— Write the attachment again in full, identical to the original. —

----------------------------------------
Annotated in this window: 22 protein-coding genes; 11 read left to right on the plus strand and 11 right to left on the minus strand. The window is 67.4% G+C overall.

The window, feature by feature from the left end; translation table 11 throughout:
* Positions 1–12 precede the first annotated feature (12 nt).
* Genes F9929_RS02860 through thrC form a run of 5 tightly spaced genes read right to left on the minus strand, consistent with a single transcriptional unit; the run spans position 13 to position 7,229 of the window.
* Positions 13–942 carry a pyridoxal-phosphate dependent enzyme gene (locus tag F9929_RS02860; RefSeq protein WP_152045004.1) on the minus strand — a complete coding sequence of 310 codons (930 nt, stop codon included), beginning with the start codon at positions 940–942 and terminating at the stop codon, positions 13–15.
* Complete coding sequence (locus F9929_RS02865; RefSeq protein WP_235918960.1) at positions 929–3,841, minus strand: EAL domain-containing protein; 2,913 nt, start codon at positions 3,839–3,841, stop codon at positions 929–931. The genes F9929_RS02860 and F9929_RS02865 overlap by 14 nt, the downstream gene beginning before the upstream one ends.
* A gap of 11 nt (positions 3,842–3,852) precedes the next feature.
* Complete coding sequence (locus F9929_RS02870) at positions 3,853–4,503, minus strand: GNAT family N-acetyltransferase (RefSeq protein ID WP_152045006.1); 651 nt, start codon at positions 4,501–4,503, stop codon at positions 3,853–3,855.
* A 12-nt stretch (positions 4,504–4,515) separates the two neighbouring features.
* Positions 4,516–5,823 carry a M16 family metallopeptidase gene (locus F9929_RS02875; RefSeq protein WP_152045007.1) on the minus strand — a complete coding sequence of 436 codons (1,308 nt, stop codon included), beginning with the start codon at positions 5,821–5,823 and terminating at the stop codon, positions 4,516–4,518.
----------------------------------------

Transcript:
Annotated in this window: 22 protein-coding genes; 11 read left to right on the plus strand and 11 right to left on the minus strand. The window is 67.4% G+C overall.

The window, feature by feature from the left end; translation table 11 throughout:
* Positions 1–12 precede the first annotated feature (12 nt).
* Genes F9929_RS02860 through thrC form a run of 5 tightly spaced genes read right to left on the minus strand, consistent with a single transcriptional unit; the run spans position 13 to position 7,229 of the window.
* Positions 13–942 carry a pyridoxal-phosphate dependent enzyme gene (locus tag F9929_RS02860; RefSeq protein WP_152045004.1) on the minus strand — a complete coding sequence of 310 codons (930 nt, stop codon included), beginning with the start codon at positions 940–942 and terminating at the stop codon, positions 13–15.
* Complete coding sequence (locus F9929_RS02865; RefSeq protein WP_235918960.1) at positions 929–3,841, minus strand: EAL domain-containing protein; 2,913 nt, start codon at positions 3,839–3,841, stop codon at positions 929–931. The genes F9929_RS02860 and F9929_RS02865 overlap by 14 nt, the downstream gene beginning before the upstream one ends.
* A gap of 11 nt (positions 3,842–3,852) precedes the next feature.
* Complete coding sequence (locus F9929_RS02870) at positions 3,853–4,503, minus strand: GNAT family N-acetyltransferase (RefSeq protein ID WP_152045006.1); 651 nt, start codon at positions 4,501–4,503, stop codon at positions 3,853–3,855.
* A 12-nt stretch (positions 4,504–4,515) separates the two neighbouring features.
* Positions 4,516–5,823 carry a M16 family metallopeptidase gene (locus F9929_RS02875; RefSeq protein WP_152045007.1) on the minus strand — a complete coding sequence of 436 codons (1,308 nt, stop codon included), beginning with the start codon at positions 5,821–5,823 and terminating at the stop codon, positions 4,516–4,518.